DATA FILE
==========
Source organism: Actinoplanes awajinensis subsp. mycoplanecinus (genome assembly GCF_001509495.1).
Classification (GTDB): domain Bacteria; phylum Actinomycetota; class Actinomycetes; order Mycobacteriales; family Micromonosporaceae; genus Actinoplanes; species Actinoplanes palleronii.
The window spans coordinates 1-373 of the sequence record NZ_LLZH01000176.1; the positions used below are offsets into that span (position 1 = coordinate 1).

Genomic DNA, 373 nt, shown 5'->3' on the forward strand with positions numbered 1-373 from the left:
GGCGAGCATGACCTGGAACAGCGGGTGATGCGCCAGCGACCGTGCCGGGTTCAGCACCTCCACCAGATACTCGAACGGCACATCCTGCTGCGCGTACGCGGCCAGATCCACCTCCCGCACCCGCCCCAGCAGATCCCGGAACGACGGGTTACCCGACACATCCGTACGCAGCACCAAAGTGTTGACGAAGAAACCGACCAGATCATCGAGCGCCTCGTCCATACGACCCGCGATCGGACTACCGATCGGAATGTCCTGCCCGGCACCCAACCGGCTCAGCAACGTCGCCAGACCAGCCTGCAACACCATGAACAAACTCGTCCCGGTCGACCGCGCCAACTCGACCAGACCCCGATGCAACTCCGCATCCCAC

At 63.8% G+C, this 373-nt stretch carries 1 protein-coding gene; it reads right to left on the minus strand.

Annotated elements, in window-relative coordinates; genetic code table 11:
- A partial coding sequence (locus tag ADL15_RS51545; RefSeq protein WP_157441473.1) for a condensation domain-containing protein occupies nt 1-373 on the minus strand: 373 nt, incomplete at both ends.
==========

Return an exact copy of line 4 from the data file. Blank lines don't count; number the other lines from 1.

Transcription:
Genomic DNA, 373 nt, shown 5'->3' on the forward strand with positions numbered 1-373 from the left: